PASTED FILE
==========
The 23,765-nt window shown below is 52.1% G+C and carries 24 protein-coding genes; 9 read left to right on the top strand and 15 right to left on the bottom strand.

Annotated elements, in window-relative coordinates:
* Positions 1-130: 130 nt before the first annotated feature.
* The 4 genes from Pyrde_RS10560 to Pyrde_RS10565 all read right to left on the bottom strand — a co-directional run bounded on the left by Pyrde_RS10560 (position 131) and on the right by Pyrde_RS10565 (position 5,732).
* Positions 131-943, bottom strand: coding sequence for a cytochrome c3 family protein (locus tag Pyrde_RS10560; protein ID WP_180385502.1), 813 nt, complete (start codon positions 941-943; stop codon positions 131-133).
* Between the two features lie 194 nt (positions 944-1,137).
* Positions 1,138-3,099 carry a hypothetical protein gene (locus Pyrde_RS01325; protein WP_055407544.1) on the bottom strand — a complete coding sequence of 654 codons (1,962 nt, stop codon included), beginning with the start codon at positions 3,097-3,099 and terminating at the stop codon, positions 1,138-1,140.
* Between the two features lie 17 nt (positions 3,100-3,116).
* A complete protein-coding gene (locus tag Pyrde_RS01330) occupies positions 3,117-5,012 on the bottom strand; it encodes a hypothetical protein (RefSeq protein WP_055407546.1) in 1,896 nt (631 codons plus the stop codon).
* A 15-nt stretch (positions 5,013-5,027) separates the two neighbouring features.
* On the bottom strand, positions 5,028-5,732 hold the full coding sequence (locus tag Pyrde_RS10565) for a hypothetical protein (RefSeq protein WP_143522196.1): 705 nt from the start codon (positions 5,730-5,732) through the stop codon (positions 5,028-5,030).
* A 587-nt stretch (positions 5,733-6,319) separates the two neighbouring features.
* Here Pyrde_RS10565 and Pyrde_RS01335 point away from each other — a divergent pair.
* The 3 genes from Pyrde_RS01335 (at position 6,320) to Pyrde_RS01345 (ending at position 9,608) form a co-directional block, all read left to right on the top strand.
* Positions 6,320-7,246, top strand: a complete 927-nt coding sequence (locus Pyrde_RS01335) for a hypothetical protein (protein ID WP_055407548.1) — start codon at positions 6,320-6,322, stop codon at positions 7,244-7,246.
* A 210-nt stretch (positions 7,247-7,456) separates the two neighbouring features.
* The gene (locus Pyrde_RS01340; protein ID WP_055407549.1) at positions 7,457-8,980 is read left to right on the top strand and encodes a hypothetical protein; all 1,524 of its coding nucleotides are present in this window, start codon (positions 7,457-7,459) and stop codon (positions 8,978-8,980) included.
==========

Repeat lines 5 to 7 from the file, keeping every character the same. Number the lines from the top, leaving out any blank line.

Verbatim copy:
* Positions 131-943, bottom strand: coding sequence for a cytochrome c3 family protein (locus tag Pyrde_RS10560; protein ID WP_180385502.1), 813 nt, complete (start codon positions 941-943; stop codon positions 131-133).
* Between the two features lie 194 nt (positions 944-1,137).
* Positions 1,138-3,099 carry a hypothetical protein gene (locus Pyrde_RS01325; protein WP_055407544.1) on the bottom strand — a complete coding sequence of 654 codons (1,962 nt, stop codon included), beginning with the start codon at positions 3,097-3,099 and terminating at the stop codon, positions 1,138-1,140.